Something very significant happened yesterday as world leaders met at the UN climate summit in New York. The leaders gathered for their 2019 General Assembly at the time of an increased agitation from worldwide movements against global warming.
The momentous part of their meeting is that, for the first time in the history of the organisation, the international media is reporting that a group of young activists are suing five countries for ignoring the risks of global warming for “decades” and worsened the climate crisis, in a landmark lawsuit filed with the UN on Monday.
The complaint, filed by youth petitioners aged between eight and 17, alleges that Brazil, France, Germany, Argentina and Turkey knew about the dangers of climate change but failed to curb their carbon emissions and continued to promote fossil fuels.
According to the report, the lawsuit was filed with the UN Committee on the Rights of the Child, which seeks to safeguard the rights of children. The committee, comprised of 18 independent child rights experts, will determine if the complaint is admissible and, if so, gather responses from the named countries in order to make recommendations.
It outlines the various ways in which climate change has affected the youth petitioners’ lives — from wildfires and flooding, drought and worsening air quality, as well as mental anxiety and depression.
Although all countries bear some responsibility for tackling climate change, the complainant said, the global effort to address the crisis cannot succeed without the “leadership” of the five named countries.
“People who are older aren’t paying as much attention because they will not be as affected. They don’t take us children seriously, but we want to show them we are serious,” said Ayakha Melithafa, a 17-year old from South Africa who is one of the petitioners”, the report said.
While this is ongoing in New York and has attracted global attention, back home, it is rather strange that the climate change strike has not caught up with Ghanaians. The participation of the youth in Ghana in the global march has been low key and that is surprising.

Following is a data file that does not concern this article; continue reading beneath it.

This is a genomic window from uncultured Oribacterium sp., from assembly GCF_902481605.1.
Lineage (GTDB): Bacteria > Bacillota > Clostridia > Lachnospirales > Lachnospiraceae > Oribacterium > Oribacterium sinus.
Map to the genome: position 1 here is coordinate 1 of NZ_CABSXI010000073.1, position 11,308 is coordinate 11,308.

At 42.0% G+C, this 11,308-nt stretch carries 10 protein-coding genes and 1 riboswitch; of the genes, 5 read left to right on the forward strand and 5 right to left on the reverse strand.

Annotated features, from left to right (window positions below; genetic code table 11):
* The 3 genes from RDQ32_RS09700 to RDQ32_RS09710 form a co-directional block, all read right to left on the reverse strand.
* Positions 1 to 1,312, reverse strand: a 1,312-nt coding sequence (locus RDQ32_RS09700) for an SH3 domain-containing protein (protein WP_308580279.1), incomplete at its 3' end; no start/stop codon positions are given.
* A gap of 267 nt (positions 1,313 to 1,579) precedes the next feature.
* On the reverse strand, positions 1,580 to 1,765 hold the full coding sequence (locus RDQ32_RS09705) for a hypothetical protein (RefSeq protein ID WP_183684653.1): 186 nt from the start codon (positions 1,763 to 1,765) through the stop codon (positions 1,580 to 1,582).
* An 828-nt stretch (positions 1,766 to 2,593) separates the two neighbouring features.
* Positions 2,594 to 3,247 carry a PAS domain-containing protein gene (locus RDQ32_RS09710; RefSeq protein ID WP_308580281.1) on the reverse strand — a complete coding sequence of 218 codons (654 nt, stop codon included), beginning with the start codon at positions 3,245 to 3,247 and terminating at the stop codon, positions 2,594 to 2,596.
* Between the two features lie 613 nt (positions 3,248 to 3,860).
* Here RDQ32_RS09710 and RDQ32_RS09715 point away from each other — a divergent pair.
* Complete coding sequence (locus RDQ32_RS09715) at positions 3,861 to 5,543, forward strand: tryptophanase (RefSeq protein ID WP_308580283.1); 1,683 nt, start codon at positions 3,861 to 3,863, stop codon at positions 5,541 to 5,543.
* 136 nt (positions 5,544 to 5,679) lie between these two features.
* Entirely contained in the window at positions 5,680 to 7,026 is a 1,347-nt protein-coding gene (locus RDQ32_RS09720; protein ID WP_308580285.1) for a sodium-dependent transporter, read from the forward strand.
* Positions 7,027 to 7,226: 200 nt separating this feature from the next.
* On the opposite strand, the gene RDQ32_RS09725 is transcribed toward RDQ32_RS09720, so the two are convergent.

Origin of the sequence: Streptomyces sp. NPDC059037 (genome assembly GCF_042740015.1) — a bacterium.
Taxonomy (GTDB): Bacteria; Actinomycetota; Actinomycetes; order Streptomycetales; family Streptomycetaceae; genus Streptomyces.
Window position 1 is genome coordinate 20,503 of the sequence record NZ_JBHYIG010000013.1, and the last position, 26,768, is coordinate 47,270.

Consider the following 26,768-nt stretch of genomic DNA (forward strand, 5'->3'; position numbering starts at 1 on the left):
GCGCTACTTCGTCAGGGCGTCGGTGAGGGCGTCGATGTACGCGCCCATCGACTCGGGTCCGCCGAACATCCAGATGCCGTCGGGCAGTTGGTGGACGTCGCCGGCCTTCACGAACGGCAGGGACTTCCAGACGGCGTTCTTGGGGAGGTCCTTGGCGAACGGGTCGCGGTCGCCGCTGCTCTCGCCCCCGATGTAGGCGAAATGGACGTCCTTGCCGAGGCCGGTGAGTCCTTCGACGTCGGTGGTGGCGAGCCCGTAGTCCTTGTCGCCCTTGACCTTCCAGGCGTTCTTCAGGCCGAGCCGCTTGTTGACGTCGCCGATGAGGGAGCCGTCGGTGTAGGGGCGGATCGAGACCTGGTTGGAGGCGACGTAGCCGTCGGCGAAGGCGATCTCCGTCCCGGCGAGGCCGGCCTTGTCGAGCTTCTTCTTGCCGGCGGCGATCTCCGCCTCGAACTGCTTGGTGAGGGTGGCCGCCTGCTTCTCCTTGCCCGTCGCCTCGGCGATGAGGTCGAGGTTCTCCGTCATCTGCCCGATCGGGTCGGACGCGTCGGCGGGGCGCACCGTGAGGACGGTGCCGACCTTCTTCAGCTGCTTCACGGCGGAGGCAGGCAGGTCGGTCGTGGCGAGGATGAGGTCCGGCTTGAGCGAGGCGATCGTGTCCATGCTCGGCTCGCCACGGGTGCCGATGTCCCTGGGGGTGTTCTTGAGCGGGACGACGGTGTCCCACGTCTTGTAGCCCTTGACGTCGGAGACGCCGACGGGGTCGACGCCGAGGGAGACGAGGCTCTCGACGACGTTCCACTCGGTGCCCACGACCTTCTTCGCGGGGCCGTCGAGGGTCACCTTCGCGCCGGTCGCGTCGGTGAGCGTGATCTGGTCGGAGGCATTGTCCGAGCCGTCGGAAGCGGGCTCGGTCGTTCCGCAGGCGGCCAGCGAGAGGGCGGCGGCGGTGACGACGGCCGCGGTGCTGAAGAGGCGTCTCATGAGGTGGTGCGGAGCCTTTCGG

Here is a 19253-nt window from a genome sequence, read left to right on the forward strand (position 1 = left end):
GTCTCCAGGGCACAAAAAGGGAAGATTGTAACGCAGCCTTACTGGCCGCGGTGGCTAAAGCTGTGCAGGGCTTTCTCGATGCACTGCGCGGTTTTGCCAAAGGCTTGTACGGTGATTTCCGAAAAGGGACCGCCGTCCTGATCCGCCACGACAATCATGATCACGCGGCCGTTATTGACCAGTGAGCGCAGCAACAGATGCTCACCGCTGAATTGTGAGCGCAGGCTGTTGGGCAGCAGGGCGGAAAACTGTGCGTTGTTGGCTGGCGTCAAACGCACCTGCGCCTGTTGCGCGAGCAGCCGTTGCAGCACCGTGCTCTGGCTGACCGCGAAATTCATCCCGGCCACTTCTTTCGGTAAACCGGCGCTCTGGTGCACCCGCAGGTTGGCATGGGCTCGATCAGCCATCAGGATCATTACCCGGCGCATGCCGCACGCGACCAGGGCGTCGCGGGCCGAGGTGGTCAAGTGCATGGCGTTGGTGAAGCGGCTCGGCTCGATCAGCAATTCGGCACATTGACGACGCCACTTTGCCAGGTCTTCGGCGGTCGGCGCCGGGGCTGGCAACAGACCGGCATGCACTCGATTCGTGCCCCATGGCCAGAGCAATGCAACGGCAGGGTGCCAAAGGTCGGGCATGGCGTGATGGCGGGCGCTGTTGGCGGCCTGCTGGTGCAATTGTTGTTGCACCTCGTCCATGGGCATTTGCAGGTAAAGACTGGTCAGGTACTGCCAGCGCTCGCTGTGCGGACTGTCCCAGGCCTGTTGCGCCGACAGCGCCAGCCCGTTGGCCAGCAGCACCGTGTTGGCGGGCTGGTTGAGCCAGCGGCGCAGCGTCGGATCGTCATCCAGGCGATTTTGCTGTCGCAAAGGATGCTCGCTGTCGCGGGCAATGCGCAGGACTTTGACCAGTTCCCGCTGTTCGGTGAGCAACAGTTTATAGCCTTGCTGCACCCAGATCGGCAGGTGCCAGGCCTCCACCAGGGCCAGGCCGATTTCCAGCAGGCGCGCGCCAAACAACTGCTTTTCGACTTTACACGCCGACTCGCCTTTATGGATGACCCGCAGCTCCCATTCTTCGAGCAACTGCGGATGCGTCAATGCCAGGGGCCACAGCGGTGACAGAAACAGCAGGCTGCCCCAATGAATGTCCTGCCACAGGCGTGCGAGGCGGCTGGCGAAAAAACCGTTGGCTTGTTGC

It was reported that only few students marched in the capital Accra, saying climate change has sped up coastal erosion which is affecting people on the country’s coast.
Despite various demonstrations in cities across Asia, Europe, Africa and the Americas, about 44 per cent of the population of Ghana have not heard of climate change, a study by Afrobarometer suggests.
The Ghanaian Times is concerned that while nearly four million youth activists across the world are demonstrating and calling on world leaders to do something about climate change, there appears to be no voice in Ghana.
This is the time for all of us to join the global movement and take the environment more serious if we want to be counted among those who care about the environment.
We all have a role to play not only as youth but adults who care about the future of the world and its children.
The UN Secretary-General, António Guterres, yesterday issued a dire warning about the “apocalyptic” impact of climate change at the opening of the UN climate summit in New York.
“Our warming earth is issuing a chilling cry: Stop. If we don’t urgently change our ways of life, we jeopardise life itself.
My generation has failed in its responsibility to protect our planet. That must change. The climate emergency is a race we are losing, but it is a race we can win.” he said
No one needs any further warning. We all have to get involved in protecting the environment and the world